They appear in my mail box at home with startling frequency, sometimes just a card, occasionally an elaborate expensively produced glossy brochure. But they all share in common the bold promise of something, shiny, new, and exciting.

In current church-speak, they are called “church plants”.

Someone has decided that what our community needs is a new church. This does not usually mean a new building. Everyone knows that the last thing in the world almost any community in the western hemisphere needs is a new church building. So, these church plants are taking root in a gymnasium, theatre, community centre, or established church facility.

The advertisements generally promise something different than is currently being offered in the usual church scene. They promise a chance to experience “the real thing” in relationship to God, an authentic expression of Christian community and intense engaging worship. The church planters behind these campaigns suggest that in their midst you will experience a warm welcome, vibrant spiritual life, and real powerful teaching for living in faith.

Presumably, the old standard church offerings are no longer up to the job of servicing the current religious needs of the average person, so it is time for something shiny, new and exciting to replace the drab, old and dull traditional church.

Does this passion for starting new churches reflect an unavoidable reality that it is impossible to polish up the old version to make it appealing in the current day? Or are these initiatives simply a reflection of the fact that we live in a culture where anything “new” is always better and more marketable than the familiar version?

There seem to be four predictable qualities that characterize most church plants. They all emphasize:

1. a focus on relationship building, usually related to sharing a meal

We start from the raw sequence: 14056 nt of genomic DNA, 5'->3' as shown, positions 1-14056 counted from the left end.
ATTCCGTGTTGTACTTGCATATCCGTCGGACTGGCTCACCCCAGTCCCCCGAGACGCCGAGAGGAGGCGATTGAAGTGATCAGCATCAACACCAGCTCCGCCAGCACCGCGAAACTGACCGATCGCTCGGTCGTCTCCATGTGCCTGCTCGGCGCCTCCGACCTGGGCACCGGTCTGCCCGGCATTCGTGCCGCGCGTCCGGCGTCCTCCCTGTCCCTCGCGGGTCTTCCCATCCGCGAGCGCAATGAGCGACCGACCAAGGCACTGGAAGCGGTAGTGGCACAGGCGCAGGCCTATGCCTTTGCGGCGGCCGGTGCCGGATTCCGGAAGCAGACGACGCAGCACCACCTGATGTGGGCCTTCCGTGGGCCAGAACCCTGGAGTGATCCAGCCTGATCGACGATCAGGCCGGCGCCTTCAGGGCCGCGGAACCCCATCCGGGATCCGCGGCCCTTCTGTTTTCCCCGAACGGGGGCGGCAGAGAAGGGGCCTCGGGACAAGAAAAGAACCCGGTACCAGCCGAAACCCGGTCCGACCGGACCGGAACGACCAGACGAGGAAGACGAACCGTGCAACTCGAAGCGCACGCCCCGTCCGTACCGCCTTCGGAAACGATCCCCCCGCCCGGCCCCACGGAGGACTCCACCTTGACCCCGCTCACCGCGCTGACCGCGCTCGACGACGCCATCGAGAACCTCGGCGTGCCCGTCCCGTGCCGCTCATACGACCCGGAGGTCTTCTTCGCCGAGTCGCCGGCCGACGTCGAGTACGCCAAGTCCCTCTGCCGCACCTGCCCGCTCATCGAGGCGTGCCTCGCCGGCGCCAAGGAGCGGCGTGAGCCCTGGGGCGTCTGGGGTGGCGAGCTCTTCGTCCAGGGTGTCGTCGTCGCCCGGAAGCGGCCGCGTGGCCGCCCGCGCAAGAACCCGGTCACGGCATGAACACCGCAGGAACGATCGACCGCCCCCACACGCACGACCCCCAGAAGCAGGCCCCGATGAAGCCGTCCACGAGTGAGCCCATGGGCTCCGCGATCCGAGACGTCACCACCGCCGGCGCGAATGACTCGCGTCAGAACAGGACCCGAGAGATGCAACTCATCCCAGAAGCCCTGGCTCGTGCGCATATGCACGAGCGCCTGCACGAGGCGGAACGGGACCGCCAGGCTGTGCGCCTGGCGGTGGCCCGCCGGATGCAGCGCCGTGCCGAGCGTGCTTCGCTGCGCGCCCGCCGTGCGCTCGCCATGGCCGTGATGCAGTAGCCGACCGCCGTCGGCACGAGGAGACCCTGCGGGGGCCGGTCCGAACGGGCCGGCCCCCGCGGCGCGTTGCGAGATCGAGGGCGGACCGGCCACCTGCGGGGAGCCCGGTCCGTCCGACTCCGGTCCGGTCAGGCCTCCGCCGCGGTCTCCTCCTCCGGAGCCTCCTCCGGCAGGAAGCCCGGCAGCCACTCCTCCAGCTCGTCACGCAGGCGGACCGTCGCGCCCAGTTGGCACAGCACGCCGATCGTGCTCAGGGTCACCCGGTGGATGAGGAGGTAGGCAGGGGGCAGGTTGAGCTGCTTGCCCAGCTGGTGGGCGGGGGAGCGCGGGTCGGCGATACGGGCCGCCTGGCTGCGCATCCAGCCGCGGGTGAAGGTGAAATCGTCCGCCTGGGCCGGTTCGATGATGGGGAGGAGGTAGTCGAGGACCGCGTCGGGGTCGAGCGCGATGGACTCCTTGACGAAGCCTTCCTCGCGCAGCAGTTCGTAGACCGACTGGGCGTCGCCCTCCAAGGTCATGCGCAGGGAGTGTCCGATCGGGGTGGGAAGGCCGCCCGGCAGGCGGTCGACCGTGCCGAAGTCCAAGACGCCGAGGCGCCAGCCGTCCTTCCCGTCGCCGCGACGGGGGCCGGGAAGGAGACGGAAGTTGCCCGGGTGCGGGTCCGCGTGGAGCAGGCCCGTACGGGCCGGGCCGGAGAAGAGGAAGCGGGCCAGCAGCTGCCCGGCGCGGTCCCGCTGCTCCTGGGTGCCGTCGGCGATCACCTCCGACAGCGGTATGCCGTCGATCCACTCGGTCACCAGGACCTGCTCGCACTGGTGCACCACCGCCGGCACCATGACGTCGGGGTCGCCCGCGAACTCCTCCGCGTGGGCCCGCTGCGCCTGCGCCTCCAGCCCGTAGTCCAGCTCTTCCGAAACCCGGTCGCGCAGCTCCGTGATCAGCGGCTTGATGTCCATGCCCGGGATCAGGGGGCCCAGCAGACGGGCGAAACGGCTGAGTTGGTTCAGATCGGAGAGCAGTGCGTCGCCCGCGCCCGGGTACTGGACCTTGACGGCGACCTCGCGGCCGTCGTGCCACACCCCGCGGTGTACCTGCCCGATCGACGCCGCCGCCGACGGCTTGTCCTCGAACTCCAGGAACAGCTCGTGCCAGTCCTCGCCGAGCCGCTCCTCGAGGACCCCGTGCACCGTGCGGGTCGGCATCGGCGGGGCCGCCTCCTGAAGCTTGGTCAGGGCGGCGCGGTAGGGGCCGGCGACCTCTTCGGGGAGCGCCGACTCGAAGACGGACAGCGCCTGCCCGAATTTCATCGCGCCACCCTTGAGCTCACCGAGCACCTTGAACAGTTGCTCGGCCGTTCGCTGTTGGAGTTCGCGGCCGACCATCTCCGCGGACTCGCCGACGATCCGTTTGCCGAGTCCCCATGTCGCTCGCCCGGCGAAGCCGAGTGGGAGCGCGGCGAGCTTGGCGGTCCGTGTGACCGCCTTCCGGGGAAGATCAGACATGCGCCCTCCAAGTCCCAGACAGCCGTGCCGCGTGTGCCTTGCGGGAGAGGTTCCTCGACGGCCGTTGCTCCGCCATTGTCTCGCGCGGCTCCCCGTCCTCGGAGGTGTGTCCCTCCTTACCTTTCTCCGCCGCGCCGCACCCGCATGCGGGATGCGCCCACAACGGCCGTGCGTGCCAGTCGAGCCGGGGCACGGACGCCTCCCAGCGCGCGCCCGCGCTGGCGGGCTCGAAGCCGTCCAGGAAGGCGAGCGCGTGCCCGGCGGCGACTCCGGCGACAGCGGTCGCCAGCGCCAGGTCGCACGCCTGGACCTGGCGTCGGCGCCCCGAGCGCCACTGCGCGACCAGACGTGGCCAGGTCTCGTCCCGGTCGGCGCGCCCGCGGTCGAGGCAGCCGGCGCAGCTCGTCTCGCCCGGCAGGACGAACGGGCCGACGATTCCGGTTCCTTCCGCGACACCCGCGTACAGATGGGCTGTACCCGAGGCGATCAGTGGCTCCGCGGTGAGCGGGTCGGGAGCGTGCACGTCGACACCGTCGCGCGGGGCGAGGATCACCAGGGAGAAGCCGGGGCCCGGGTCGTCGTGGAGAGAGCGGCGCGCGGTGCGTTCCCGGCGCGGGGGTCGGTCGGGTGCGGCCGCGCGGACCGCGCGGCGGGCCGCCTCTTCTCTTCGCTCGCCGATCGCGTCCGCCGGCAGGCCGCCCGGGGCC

2. vibrant contemporary music

3. intense fairly uniform conviction

4. niche marketing – they generally seem to aim at a fairly homogeneous demographic

Perhaps it is easier to draw new people together in worship when a community is not burdened with the baggage of tradition and the need to accommodate a variety of sensibilities and levels of commitment and different understandings of faith.

And perhaps those of us who labour in the established patterns of traditional church should simply rejoice that there are Christian leaders coming to town who do not carry the weight of tradition and the demand of diversity. It may do no harm for us to affirm these shiny, new and exciting expressions of Christian life. Perhaps we should relax and resist the temptation to follow their lead.

There may still be a place for churches where it is acceptable to drop in, worship faithfully whenever works in your life, and then return refreshed in your faith to your primary engagements in the world. Perhaps, even in a culture that worships so often at the altar of the shiny, new and exciting, there remains a place for traditional music and ancient forms worship.

It may not be a weakness for believers to continue to struggle together in the messy business of trying to form church communities that embrace a diversity of understanding in the formulations of faith and resist the need for too much conformity of expression in doctrine. And, it is at least possible that, the awkwardness and sometimes pain of being together in a community that crosses barriers of age, culture, socio-economic status, and physical and intellectual capacity may be deeply enriching for those who persevere over the long haul in such a community.

Church plants may be an energetic new phenomenon at the moment. Those of us who have been around for a while should not feel threatened by these vibrant fresh expressions of church life. God can work in the world in a variety of ways some that are constant, steady and reliable, others that are shiny, new and exciting.